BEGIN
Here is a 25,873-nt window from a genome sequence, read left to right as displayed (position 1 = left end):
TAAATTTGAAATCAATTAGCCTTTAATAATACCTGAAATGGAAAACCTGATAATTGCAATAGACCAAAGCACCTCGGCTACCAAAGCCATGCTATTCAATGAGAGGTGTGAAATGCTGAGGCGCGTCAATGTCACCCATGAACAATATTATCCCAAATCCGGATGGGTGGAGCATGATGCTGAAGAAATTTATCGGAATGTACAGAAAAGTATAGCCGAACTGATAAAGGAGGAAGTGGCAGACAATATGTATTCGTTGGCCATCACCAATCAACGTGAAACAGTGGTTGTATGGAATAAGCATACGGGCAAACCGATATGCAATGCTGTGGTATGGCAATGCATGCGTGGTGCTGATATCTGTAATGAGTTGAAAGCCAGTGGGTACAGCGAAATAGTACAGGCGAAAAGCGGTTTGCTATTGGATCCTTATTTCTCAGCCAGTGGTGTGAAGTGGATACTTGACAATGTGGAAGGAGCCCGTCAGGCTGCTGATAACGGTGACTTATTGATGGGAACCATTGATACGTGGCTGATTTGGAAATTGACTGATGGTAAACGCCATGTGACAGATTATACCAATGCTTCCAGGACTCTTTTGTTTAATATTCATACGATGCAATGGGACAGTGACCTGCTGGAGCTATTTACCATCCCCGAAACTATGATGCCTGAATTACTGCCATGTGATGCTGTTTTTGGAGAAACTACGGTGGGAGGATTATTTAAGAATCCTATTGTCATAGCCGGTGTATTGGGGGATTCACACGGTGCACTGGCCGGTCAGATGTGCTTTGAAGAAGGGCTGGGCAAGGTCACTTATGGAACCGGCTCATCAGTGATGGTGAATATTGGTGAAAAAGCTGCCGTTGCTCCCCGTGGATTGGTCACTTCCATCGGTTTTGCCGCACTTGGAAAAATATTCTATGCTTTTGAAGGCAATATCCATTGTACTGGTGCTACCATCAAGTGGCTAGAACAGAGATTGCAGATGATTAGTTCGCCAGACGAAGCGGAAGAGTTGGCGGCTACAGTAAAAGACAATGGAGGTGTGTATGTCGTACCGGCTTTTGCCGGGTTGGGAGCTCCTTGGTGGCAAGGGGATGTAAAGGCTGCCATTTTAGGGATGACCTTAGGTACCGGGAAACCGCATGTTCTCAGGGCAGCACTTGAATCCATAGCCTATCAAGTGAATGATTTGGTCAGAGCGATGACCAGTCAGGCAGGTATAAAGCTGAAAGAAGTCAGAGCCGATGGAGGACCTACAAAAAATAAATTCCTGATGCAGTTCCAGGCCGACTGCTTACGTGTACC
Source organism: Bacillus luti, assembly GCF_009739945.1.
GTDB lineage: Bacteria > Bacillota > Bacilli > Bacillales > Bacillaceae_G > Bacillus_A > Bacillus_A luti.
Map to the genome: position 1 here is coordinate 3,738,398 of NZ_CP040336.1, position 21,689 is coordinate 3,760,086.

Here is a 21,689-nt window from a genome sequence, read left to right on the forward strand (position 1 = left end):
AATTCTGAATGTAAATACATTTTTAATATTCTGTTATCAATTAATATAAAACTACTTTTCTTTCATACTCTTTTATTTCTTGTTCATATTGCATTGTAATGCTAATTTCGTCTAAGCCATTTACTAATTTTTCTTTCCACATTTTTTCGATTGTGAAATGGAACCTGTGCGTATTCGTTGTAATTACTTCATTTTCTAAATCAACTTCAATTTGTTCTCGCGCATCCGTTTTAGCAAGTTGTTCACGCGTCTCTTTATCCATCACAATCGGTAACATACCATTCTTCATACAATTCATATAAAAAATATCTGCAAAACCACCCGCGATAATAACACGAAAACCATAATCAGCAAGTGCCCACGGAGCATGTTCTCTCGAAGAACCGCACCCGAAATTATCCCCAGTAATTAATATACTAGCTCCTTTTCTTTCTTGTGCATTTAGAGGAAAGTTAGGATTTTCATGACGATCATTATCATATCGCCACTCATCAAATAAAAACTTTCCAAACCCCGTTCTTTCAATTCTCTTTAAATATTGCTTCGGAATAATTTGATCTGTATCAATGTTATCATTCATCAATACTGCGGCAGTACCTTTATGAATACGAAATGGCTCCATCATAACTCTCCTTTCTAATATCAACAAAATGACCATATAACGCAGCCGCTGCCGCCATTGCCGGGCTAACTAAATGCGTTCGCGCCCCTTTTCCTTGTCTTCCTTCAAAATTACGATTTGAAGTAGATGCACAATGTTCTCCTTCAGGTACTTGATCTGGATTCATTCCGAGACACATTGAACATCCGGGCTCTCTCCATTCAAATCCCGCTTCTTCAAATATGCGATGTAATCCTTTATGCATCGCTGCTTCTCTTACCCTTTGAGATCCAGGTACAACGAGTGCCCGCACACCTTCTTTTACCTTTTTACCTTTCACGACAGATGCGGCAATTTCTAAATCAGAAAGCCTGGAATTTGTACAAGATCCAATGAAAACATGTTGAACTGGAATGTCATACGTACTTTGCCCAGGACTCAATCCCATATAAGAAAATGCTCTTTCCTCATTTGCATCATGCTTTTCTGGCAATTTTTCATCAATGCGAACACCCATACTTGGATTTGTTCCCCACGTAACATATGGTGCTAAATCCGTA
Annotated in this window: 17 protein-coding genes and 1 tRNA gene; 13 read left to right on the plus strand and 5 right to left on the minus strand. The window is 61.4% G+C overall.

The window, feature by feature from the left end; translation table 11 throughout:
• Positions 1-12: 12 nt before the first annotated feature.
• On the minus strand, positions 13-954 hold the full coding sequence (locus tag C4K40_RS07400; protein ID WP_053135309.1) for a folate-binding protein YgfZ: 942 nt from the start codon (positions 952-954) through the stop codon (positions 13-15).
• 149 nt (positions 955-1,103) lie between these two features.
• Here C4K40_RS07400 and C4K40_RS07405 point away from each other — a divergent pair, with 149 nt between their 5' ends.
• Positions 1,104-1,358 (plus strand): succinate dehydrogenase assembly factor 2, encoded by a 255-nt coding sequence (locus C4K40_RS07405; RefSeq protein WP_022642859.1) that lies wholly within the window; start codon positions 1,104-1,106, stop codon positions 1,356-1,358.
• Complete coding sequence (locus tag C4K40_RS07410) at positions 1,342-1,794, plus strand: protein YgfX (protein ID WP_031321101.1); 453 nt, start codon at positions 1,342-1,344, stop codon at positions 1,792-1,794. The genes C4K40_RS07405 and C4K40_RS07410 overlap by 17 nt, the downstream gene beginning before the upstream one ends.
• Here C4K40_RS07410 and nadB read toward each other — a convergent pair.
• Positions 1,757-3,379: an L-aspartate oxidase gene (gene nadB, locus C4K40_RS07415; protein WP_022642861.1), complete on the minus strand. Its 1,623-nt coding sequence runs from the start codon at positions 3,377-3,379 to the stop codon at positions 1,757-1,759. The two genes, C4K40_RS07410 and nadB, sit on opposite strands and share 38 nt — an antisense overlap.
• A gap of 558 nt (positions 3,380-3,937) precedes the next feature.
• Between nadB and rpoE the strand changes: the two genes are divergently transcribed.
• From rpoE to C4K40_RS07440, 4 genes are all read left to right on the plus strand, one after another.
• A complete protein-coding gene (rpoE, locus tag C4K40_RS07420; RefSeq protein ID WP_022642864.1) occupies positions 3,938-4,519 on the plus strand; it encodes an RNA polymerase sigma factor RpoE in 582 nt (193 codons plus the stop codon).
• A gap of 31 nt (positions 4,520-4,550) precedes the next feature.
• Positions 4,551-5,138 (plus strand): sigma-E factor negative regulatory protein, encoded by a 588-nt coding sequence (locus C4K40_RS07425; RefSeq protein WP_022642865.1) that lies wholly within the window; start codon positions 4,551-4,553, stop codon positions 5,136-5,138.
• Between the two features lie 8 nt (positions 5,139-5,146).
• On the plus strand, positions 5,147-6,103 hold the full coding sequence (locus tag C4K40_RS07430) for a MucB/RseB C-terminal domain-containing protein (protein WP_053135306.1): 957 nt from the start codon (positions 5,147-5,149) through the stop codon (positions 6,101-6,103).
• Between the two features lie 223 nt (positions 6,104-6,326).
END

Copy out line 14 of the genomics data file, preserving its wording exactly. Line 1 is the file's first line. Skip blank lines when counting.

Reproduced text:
• Positions 1,104-1,358 (plus strand): succinate dehydrogenase assembly factor 2, encoded by a 255-nt coding sequence (locus C4K40_RS07405; RefSeq protein WP_022642859.1) that lies wholly within the window; start codon positions 1,104-1,106, stop codon positions 1,356-1,358.